At 4:02 PM -0500 11/28/07, John C Klensin wrote:
So my personal preference is to not hold up
(unless there is good reason to expect an appeal), but to add
RFC status, let's call it PROVISIONAL for the sake of
would be applied if an appeal is received within the 2 month
but after publication. If the appeal succeeds, the status can
changed as appropriate (likely to HISTORIC), and if the appeal
it can revert to its original value.
At first I thought you meant that all RFCs would be "PROVISIONAL"
for two months, but on a second reading, what I understand you to
1) Anything published before the appeal window closes normally gets
whatever status it would have had before (Proposed, Draft, Info, Exp).
2) Anything that gets appealed before the appeal window closed and
for which the desired remedy relates to the document's status or language
gets marked "provisional"
3) Anything for which the appeal succeeds and the remedy calls for
the document to change or the status to change sees the document
status go from "provisional" to "historic" and a new document with
a new RFC number go out with the change/new status.
I'm more-or-less okay with this, given that it does not hold up normal
processing, but I note the difference between this and just publishing
the docs and later changing their status is pretty small. I'd personally
be willing to take the small number of cases where a document is
published but quickly moved to historic as a corner case that doesn't
need a special status. Appeals tend to be pretty big news within our
community, and the rest of the world implements the internet drafts
This eliminates one possible remedy: removing something from
publication. It's replaced with updating a document's status or
publishing an update to it saying "withdrawn as a result of appeal".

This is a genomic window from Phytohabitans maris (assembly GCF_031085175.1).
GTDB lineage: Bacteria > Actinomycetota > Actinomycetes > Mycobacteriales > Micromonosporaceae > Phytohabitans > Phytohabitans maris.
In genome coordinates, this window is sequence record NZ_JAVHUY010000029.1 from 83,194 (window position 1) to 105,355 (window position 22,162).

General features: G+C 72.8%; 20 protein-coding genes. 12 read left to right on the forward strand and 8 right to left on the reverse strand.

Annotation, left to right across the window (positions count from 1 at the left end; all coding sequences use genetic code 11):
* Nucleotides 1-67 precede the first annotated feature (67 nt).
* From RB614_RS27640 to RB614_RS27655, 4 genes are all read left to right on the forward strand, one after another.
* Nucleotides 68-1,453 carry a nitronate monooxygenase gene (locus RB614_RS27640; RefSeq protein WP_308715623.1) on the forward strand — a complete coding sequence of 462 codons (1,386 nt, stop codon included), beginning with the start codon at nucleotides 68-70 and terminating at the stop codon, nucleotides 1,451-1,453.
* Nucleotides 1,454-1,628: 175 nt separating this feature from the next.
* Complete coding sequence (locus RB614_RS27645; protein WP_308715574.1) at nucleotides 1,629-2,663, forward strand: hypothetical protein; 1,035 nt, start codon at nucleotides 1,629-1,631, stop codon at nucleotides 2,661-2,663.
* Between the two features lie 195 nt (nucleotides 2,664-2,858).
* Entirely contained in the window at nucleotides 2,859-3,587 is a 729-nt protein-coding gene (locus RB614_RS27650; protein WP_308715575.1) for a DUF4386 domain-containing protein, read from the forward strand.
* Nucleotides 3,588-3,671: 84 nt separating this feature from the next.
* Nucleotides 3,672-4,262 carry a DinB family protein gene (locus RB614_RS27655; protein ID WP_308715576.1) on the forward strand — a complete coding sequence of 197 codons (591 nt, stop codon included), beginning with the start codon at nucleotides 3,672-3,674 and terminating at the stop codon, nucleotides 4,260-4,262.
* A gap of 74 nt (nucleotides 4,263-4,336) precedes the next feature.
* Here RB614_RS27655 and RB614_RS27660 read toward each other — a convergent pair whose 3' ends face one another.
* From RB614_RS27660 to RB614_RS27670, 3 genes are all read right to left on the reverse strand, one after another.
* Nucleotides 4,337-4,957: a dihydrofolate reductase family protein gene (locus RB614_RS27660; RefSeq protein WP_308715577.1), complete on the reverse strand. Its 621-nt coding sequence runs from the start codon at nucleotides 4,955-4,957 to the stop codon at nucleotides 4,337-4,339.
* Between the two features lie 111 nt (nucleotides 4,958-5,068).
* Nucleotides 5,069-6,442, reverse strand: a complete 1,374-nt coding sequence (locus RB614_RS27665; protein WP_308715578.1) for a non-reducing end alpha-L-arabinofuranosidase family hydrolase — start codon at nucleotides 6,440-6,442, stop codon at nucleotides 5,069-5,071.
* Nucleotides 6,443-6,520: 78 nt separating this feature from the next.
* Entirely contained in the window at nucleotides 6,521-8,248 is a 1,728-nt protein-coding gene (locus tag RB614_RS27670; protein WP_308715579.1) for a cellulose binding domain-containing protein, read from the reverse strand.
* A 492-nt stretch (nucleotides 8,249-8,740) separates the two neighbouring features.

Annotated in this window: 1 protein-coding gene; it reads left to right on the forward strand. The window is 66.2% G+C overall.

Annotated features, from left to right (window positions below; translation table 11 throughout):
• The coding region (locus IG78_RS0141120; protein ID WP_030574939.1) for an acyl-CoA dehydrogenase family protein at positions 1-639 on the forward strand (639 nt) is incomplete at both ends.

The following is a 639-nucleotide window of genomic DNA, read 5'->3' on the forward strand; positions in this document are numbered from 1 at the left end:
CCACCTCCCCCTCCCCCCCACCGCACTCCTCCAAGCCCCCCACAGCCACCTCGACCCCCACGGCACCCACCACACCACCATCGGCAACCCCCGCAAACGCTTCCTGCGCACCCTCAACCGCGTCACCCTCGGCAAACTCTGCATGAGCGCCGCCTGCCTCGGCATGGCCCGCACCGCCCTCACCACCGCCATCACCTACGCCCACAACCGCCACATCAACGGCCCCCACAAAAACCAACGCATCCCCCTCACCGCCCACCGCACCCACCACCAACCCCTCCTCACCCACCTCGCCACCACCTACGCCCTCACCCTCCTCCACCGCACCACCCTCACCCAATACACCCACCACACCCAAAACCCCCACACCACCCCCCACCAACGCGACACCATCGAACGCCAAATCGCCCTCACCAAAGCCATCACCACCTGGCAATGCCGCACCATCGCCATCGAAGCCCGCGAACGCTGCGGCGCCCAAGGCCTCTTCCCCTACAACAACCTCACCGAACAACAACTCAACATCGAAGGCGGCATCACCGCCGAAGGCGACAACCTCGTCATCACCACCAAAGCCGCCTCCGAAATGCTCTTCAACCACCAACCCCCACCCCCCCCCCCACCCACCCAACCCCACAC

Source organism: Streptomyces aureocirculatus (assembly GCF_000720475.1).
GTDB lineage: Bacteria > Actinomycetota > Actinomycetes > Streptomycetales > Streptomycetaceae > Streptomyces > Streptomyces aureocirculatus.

I think that's okay as a consequence of avoiding self-imposed
delay, but I do expect someone to squawk.
I'd like to see something like the above combined with a shorter
window, maybe at two levels ("hold publication until..." and
"provisional until..."). Of course, if an appeal is actually
filed, it would be sensible to hold publication until it is
resolved. I don't see any possible reason why we need to give
people two months to get an appeal filed: a month or, at most,
six weeks ought to be more than sufficient.
I also agree that shortening that appeal time is a reasonable
idea, though it might require a two-stage "Notify IESG of intent
to appeal" and "File final language"; there are some two month
periods that have large dead zones (August in Europe, Christmas
season in others).
The real problem is often that the *combination* of the two month
appeal window and the IESG response time can stretch to half a
year or longer, especially when the IESG has to do significant work
to answer an appeal. That's the only reason I think having a
special status indicating the problem is reasonable.
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